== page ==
The syllabus of T. Mills Kelly’s History 389 course tells his students that he hopes “this course will be unlike any history class that you’ve ever taken.” The class, called “Lying About the Past,” endeavors to show “that by learning about historical fakery, lying, and hoaxes, we’ll all become much better consumers of historical information. In short, we’ll be much less likely to be tricked by what we find in our own personal research about the past.” This project represents an intriguing and collaborative model for engaging students in historical research and digital media production.
First taught in 2008, Kelly’s course exposed students to the contingencies of knowledge production, the politics of historical memory, and the dynamics of digital media ecologies. Kelly’s students learned about historical hoaxes, and wrote about the differences between plagiarism, hoaxing, myths, and conspiracies. But the course culminated in an 8-week collaborative project in which students worked together to perpetrate their own online hoax. The hoax was designed to evoke public reaction, and would be deemed successful if it resulted in “a daily newspaper reporting our hoax as fact.” (The second time the course was taught, the class divided in half to produce two hoaxes, which you can see here and here.)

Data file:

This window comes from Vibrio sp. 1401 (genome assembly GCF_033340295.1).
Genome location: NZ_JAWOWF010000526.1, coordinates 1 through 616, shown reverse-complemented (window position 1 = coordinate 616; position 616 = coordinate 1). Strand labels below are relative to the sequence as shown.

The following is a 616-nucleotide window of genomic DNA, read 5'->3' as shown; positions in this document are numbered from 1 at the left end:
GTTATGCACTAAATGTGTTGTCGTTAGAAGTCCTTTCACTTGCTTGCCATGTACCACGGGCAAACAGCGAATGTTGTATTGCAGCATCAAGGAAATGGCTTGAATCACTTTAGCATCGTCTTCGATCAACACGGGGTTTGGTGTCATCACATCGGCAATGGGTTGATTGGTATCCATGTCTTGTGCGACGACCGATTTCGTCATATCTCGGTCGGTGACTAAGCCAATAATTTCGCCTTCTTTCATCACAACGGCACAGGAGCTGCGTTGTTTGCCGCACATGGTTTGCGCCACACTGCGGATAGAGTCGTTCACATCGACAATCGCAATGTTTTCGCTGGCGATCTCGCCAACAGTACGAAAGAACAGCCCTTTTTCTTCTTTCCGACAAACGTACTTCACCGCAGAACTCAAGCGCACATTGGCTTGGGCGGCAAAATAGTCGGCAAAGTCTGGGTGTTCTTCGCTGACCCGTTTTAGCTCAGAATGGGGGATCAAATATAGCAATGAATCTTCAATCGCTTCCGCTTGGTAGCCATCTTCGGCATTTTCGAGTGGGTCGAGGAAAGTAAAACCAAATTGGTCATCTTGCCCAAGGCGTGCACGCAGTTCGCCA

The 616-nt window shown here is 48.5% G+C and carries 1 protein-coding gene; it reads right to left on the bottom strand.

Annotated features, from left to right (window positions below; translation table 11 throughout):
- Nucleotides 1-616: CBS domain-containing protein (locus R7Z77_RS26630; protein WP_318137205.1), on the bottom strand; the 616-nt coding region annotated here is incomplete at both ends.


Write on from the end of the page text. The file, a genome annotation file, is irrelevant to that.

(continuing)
During the first iteration of the course, students worked collaboratively to create an elaborate hoax about “the last American pirate,” a man named Edward Owens who really lived in late 19th century Virginia, but who was never really a pirate. The students created a blog detailing the research process of Jane Browning, a fictional college student working on her senior thesis about the pirate. The hoax combined real historical research with falsified documents, a fake Wikipedia page (which made it through Wikipedia’s vetting process, but has since been removed), and a hilarious YouTube interview with Jane Browning’s fictional thesis advisor (played by one of the students in the class in costume).
In the end, the story was reported as true by a USA Today blogger and was written about in glowing terms by an academic. A success, according to the standards in Kelly’s syllabus.
The project was not only aimed at the students in the course (whose collaborative labor produced the many textual, visual, and video artifacts that made up the hoax), but also generated a public conversation about the intersections of pedagogy and digital knowledge production. As Jennifer Howard wrote in The Chronicle of Higher Education, “Is is [sic] unethical to ask students in a history class to fabricate?”
The class demonstrated something about the politics of (mis)information on the internet, and the ways in which online communities can work to debunk stories, challenging students to be more critical when assessing knowledge and information in online and offline contexts. A similar course could easily be taught in my discipline to teach these kinds of literacies.